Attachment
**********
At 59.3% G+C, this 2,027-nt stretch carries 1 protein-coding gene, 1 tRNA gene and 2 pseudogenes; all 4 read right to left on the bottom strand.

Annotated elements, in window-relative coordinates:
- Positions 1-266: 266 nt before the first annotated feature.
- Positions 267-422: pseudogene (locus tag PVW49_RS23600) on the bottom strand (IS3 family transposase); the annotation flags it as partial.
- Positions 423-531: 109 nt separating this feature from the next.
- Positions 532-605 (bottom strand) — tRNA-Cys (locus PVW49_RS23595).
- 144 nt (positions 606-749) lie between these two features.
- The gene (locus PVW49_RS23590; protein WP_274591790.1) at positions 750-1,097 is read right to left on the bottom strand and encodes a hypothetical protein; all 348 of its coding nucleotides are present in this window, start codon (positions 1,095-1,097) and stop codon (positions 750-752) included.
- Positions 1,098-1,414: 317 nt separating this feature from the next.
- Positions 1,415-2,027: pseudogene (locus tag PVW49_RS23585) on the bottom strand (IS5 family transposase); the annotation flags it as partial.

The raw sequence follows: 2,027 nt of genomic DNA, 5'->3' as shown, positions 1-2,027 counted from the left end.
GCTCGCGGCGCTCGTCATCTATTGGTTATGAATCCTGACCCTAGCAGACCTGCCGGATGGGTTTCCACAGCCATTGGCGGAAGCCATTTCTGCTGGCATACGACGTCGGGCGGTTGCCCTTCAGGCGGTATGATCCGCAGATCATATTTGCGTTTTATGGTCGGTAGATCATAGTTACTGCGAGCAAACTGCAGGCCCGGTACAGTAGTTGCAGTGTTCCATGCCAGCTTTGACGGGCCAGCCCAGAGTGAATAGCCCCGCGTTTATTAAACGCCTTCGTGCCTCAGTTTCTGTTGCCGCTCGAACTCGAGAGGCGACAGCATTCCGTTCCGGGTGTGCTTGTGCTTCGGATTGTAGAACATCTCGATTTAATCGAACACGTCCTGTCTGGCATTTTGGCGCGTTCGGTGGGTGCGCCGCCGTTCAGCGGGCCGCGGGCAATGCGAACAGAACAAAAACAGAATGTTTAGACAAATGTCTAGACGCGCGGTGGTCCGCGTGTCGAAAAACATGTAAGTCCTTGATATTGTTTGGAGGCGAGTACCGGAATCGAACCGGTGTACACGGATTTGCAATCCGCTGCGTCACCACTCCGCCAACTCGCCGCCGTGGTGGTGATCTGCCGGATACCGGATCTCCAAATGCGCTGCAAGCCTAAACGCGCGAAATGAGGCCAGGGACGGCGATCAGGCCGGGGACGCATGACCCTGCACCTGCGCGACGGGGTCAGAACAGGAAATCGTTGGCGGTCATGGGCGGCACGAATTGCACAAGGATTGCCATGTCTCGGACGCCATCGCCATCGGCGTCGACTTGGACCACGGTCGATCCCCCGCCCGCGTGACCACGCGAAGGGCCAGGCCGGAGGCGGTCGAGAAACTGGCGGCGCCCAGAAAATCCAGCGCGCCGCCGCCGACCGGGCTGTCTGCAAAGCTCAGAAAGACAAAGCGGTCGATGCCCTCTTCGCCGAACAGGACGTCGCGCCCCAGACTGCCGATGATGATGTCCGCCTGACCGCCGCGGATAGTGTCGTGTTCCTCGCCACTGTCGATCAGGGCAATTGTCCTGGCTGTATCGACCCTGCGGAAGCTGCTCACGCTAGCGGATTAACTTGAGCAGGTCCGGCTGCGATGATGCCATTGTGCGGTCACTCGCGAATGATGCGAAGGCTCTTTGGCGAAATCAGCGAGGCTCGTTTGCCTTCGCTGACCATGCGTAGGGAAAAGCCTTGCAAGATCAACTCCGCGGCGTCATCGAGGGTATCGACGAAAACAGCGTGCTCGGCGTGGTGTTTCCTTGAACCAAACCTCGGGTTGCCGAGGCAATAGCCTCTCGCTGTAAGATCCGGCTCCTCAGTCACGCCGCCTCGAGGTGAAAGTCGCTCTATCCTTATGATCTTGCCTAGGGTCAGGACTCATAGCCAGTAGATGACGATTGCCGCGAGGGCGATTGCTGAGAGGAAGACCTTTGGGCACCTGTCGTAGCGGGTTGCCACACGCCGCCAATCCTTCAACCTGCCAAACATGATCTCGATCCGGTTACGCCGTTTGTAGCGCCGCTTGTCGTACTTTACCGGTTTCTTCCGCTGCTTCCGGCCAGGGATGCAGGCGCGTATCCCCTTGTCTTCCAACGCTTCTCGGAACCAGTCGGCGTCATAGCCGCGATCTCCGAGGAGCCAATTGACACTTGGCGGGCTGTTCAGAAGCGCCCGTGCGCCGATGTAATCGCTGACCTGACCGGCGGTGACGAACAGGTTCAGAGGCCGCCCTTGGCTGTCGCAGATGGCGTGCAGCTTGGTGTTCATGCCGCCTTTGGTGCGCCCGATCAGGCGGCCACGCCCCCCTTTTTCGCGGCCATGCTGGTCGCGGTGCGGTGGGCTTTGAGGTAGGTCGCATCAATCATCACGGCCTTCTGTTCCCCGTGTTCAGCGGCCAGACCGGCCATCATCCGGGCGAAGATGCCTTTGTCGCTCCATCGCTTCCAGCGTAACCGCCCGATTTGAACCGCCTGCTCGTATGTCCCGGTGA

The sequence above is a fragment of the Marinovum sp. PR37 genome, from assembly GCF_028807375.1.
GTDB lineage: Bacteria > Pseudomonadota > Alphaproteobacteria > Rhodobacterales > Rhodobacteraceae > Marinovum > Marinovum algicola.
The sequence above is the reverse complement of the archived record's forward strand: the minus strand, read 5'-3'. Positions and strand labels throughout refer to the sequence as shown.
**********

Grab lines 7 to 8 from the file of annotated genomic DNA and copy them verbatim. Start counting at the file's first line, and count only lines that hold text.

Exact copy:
- 144 nt (positions 606-749) lie between these two features.
- The gene (locus PVW49_RS23590; protein WP_274591790.1) at positions 750-1,097 is read right to left on the bottom strand and encodes a hypothetical protein; all 348 of its coding nucleotides are present in this window, start codon (positions 1,095-1,097) and stop codon (positions 750-752) included.